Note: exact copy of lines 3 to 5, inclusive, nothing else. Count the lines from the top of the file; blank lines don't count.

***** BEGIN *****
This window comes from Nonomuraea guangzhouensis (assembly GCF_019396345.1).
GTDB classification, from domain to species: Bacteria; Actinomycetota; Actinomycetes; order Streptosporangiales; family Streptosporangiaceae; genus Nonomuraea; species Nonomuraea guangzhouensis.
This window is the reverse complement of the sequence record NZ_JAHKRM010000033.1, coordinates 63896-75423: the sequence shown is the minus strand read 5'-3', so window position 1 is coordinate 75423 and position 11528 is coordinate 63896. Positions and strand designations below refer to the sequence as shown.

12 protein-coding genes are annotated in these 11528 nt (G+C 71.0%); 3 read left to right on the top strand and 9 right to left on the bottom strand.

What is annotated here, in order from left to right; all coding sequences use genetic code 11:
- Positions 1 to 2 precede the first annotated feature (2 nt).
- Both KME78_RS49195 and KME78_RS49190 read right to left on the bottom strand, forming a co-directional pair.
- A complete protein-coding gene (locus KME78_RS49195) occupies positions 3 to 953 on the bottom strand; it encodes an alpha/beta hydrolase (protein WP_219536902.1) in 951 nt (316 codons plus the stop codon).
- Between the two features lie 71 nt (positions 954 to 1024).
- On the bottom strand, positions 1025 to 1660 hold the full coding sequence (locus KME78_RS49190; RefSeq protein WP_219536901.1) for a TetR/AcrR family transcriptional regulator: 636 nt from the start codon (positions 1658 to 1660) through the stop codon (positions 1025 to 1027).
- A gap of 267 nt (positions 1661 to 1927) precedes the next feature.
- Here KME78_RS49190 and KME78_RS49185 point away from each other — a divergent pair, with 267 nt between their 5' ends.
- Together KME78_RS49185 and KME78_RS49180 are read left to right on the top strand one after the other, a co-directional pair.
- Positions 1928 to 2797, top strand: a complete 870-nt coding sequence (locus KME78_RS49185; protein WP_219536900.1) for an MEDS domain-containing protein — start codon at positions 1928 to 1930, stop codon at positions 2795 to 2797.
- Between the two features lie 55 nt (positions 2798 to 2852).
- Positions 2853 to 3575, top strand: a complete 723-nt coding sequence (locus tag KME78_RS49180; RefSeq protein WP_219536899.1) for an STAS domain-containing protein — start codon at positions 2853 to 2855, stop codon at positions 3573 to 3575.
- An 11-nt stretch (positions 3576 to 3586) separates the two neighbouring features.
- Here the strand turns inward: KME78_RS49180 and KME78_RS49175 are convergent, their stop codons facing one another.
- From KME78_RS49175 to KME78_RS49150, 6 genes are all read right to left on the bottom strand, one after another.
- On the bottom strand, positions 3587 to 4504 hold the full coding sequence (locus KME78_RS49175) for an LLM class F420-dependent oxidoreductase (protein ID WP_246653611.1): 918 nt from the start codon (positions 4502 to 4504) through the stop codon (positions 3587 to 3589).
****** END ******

This window is the reverse complement of the sequence record NZ_JAHKRM010000033.1, coordinates 63896-75423: the sequence shown is the minus strand read 5'-3', so window position 1 is coordinate 75423 and position 11528 is coordinate 63896. Positions and strand designations below refer to the sequence as shown.

12 protein-coding genes are annotated in these 11528 nt (G+C 71.0%); 3 read left to right on the top strand and 9 right to left on the bottom strand.

What is annotated here, in order from left to right; all coding sequences use genetic code 11: